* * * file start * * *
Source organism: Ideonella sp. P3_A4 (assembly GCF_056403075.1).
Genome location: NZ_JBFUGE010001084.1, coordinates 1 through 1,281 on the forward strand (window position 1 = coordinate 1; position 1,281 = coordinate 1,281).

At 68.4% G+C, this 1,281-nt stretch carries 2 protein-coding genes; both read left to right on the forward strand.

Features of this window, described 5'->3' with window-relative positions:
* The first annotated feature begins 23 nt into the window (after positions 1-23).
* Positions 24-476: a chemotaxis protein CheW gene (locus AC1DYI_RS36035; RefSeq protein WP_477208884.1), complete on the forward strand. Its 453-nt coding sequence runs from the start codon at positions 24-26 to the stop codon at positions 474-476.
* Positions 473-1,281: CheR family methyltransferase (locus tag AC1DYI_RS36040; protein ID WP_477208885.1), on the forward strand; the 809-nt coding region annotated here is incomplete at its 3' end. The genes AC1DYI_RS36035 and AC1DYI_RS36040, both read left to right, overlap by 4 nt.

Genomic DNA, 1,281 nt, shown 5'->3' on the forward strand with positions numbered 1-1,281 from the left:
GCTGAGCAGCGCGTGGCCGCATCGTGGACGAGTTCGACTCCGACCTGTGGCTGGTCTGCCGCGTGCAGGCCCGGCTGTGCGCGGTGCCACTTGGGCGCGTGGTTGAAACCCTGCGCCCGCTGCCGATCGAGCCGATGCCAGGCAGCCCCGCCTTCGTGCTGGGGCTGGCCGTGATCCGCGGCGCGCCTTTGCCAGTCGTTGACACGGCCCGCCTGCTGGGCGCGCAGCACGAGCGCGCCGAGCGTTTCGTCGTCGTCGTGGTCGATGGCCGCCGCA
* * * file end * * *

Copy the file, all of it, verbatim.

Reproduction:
Source organism: Ideonella sp. P3_A4 (assembly GCF_056403075.1).
Genome location: NZ_JBFUGE010001084.1, coordinates 1 through 1,281 on the forward strand (window position 1 = coordinate 1; position 1,281 = coordinate 1,281).

At 68.4% G+C, this 1,281-nt stretch carries 2 protein-coding genes; both read left to right on the forward strand.

Features of this window, described 5'->3' with window-relative positions:
* The first annotated feature begins 23 nt into the window (after positions 1-23).
* Positions 24-476: a chemotaxis protein CheW gene (locus AC1DYI_RS36035; RefSeq protein WP_477208884.1), complete on the forward strand. Its 453-nt coding sequence runs from the start codon at positions 24-26 to the stop codon at positions 474-476.
* Positions 473-1,281: CheR family methyltransferase (locus tag AC1DYI_RS36040; protein ID WP_477208885.1), on the forward strand; the 809-nt coding region annotated here is incomplete at its 3' end. The genes AC1DYI_RS36035 and AC1DYI_RS36040, both read left to right, overlap by 4 nt.

Genomic DNA, 1,281 nt, shown 5'->3' on the forward strand with positions numbered 1-1,281 from the left:
GCTGAGCAGCGCGTGGCCGCATCGTGGACGAGTTCGACTCCGACCTGTGGCTGGTCTGCCGCGTGCAGGCCCGGCTGTGCGCGGTGCCACTTGGGCGCGTGGTTGAAACCCTGCGCCCGCTGCCGATCGAGCCGATGCCAGGCAGCCCCGCCTTCGTGCTGGGGCTGGCCGTGATCCGCGGCGCGCCTTTGCCAGTCGTTGACACGGCCCGCCTGCTGGGCGCGCAGCACGAGCGCGCCGAGCGTTTCGTCGTCGTCGTGGTCGATGGCCGCCGCA